If you are going to a good chiropractor he will actually help your body adapt more quickly to be able to do those things you love so much. (coo coo) :crazy:
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Old 01-02-2006, 06:59 PM   #5
Joe Miller
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Ben - no I have no acute lower back pain. My general doctor literally just noticed that my lower back didn't curve normally and was concered about the compression loads this might be putting on my vertebrae when I did heavy weight-bearing exercises, so recommended I see a chiro (I'd never seen one before). The chiro apparantly shared her concerns, and told me to stop.

I *think* his order to stop was temporary, although I think he really just wants to work with me some more before making any final judgments. He worked on me a bit -- didn't seem too make much of a difference either way to me. I came home from his office and did a few sets of heavy front squats (in disobedience), they felt fine to me.

He recommended I just do seated machine leg extensions and laying-in-a-machine "hamstring curls" (I have no idea what that exercise is really called). These recommendations alone biased me against him, I have to admit.

I think the advice to get a second opinion is good. I'd have honestly probably not thought of that, as it's not something I've ever done before.

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Old 01-02-2006, 08:41 PM   #6
James Hall
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Joe,
I've seen pts who've been told one side of their pelvis is too high and get a shoe lift. Yeah, if you want to create a problem intoduce it into the real being.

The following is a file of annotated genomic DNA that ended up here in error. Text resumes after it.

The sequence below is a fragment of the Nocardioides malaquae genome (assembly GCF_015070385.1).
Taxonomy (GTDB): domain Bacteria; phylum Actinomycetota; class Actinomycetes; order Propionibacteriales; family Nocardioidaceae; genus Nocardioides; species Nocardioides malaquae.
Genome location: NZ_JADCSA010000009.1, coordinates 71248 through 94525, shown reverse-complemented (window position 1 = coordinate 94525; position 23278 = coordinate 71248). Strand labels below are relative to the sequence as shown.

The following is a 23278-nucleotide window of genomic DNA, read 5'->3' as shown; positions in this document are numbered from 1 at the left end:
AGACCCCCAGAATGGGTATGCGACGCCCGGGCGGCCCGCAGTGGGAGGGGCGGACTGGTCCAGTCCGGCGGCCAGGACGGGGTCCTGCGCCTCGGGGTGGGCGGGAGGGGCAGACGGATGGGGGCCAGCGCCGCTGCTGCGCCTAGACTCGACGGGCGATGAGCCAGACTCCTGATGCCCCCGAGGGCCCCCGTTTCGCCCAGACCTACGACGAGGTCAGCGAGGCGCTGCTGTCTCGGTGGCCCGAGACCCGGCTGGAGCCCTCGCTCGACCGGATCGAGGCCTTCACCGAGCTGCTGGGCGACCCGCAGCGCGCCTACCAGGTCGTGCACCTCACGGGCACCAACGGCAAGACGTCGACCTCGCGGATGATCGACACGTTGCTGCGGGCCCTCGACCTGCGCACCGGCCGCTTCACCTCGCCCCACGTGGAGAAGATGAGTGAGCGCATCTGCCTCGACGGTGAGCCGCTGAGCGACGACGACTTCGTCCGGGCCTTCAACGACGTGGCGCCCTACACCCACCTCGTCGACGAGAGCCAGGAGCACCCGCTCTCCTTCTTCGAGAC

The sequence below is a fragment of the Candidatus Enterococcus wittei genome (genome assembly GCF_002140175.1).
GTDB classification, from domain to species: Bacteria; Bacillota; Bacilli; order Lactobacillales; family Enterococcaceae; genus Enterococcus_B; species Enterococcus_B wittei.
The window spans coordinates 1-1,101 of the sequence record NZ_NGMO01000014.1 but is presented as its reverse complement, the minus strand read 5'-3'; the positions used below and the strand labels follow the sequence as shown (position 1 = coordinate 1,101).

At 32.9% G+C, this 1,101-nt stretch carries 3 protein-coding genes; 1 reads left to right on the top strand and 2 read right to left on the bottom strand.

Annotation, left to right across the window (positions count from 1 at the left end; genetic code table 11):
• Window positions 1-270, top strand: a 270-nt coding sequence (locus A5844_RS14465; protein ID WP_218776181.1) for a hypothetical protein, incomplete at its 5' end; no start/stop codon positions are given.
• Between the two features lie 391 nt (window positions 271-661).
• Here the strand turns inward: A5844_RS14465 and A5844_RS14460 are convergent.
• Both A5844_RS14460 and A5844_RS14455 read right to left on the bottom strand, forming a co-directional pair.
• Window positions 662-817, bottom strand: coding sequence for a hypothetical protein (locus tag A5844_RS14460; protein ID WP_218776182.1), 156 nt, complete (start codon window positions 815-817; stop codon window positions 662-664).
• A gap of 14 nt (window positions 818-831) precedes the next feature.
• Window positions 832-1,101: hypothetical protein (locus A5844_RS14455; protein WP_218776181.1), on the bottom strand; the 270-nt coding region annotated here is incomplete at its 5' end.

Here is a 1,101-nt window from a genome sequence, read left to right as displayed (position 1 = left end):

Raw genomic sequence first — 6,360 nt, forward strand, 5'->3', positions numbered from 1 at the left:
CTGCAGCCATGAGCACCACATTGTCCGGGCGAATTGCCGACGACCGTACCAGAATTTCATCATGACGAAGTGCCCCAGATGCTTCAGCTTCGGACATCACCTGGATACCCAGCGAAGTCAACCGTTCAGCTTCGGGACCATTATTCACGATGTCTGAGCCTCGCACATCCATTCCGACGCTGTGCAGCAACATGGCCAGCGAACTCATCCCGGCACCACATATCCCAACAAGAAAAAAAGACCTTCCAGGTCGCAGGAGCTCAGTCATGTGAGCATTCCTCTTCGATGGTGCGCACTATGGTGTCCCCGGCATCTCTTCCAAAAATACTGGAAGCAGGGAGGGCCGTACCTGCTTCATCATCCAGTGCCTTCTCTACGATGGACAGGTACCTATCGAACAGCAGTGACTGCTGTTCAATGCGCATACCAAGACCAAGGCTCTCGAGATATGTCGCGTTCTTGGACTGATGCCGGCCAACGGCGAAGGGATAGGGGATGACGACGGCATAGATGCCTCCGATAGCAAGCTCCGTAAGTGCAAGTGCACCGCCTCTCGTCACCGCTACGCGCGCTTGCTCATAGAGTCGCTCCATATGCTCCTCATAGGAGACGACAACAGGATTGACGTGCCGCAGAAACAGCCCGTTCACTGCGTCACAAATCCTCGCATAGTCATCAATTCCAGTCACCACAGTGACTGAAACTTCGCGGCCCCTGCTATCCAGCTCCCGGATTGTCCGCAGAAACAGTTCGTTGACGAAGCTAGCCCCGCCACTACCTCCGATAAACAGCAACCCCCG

These guys make their money off this crap. (Don't mean to offend any DCs, as PTs are just as bad!) If it doesn't hurt, don't screw with it! If I ever find the perfect, symmetrical human being, I'm gonna be a rich guy. It doesn't exist!!
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Old 01-03-2006, 03:20 AM   #7
Paul Symes
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My own experience of Chiropractors is that they are more concerned with making money that helping anyone get over a back injury.

If you haven't even got a back injury just leave it alone.

A chiro nearly killed me once. I was nearly fixed and he half crippled me, I couldn't walk for a month.

As for GPs, they don't know their asses from their elbows. 'Don't do deadlifting' is just an out of office reply; they're just playing it safe witout really knowing what they're saying.

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Old 01-03-2006, 05:39 AM   #8
John Velandra
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Joe,
Here's a suggestion... not knowing anything about the area you're from, I would drop an email to the CrossFitNC (or any other CrossFit affiliate that has a chiro that trains) as Jason is a Chiro (Oly coach and PL as well I believe) and he can point you in the right direction.